The list goes on and on. All men of privilege. All men of wealth. All products of a multi-generational, state-protected, feudal system of 'nobility.' All benefactors of the very empire they now opposed. Willing to riot, commit severe "criminal" acts, and destroy a million dollars worth of property in order to prevent a rise in the cost of tea.


The Baltimore Resistance

In the modern US, the state of Maryland is the standard-bearer of rising inequality. As the wealthiest state in the country, with a median income of $71,707, over 13 percent of Maryland's children live in poverty. And in this sea of extreme inequality and poverty, Baltimore has been drowning for decades, so much so that the city's socioeconomic landscape resembles that of a Third-World country, and in many cases, is much worse.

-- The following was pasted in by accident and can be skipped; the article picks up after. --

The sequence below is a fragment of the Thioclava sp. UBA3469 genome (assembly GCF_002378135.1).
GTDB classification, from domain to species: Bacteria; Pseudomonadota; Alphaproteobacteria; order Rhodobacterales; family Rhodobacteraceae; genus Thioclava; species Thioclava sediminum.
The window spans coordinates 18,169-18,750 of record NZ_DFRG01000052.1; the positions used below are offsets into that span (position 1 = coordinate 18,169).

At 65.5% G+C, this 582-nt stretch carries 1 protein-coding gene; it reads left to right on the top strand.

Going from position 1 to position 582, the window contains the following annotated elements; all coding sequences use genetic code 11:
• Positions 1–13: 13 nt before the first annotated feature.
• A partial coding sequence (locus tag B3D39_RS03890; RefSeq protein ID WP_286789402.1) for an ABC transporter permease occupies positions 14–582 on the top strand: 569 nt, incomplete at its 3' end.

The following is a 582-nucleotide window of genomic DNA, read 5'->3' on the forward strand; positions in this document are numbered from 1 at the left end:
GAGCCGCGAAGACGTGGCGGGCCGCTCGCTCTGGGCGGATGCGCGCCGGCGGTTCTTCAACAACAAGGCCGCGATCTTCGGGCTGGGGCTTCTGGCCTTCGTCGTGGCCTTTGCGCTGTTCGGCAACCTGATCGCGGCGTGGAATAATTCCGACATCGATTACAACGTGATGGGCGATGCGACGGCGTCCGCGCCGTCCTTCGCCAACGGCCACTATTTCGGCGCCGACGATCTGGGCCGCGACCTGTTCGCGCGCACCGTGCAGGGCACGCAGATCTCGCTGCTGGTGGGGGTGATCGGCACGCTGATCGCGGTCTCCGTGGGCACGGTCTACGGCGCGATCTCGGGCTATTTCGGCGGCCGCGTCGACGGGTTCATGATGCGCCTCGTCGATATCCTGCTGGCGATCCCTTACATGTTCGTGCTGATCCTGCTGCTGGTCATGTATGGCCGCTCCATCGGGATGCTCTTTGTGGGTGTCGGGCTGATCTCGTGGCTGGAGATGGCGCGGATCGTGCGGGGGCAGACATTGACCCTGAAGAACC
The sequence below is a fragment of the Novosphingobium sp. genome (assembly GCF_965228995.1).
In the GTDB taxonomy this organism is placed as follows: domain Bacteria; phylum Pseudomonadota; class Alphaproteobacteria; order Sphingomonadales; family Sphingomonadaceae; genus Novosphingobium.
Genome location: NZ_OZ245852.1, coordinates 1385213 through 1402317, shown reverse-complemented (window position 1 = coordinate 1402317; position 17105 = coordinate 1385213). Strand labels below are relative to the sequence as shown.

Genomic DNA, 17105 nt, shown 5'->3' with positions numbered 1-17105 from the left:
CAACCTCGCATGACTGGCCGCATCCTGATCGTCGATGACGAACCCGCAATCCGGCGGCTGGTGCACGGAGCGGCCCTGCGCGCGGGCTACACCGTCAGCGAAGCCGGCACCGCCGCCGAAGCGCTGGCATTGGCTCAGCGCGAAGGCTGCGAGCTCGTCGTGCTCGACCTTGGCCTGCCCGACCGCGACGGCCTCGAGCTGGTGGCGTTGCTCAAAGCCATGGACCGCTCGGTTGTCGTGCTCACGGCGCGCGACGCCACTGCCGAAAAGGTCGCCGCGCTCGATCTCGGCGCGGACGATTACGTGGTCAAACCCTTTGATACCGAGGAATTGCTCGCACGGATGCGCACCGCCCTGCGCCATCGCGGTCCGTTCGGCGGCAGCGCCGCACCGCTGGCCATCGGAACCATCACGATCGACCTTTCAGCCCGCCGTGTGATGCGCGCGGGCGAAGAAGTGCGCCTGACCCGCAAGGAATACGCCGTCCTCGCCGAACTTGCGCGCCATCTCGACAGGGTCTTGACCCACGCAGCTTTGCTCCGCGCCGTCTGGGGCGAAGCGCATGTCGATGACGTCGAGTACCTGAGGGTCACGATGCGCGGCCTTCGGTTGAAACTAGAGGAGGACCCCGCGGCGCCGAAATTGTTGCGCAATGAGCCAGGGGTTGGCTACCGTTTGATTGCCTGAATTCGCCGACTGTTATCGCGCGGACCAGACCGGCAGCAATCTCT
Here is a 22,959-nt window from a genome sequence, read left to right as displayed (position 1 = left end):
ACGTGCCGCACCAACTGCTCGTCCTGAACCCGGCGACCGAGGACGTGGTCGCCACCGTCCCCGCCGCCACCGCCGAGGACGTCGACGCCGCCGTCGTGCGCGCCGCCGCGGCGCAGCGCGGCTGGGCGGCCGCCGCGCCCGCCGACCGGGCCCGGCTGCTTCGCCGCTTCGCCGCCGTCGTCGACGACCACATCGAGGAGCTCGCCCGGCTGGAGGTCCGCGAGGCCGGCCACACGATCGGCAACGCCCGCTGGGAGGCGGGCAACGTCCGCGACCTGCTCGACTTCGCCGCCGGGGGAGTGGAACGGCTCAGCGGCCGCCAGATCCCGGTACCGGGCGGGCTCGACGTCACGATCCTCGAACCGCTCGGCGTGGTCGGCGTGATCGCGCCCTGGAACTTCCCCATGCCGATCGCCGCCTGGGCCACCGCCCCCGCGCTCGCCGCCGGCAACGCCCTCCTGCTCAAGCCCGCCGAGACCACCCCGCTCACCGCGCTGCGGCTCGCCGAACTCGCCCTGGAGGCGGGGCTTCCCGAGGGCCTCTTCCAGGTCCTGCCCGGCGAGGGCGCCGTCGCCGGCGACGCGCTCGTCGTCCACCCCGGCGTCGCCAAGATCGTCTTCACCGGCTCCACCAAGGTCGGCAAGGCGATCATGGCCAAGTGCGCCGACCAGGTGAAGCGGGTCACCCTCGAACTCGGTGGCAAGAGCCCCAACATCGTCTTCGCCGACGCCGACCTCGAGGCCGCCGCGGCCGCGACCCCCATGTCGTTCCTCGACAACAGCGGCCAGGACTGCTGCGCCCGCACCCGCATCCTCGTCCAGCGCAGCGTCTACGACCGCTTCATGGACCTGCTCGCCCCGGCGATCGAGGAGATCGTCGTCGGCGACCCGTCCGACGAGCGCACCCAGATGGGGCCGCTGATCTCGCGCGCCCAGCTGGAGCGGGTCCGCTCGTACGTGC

36.5% of Baltimore's children have grown up in poverty. In a city where one needs to make $24 an hour in order to sustain themselves adequately, a large majority simply cannot. The lack of living-wage jobs has forced 35% of the population to rely on food stamps to supplement their diet, and 84% of children must rely on the government supplemented reduced lunch program in order to eat in school. Since the arrival of the Great Recession in 2008, things have gotten progressively worse. Between 2008 and 2013, the participation rate in Baltimore's Food Supplement Program increased by 59 percent.

recent study published by the Journal of Adolescent Health examined the living conditions of 15-19 year olds in poor areas of five cities across the world. Baltimore happened to be one of those cities. The others were Shanghai, China; Johannesburg, South Africa; New Delhi, India; and Ibadan,Nigeria.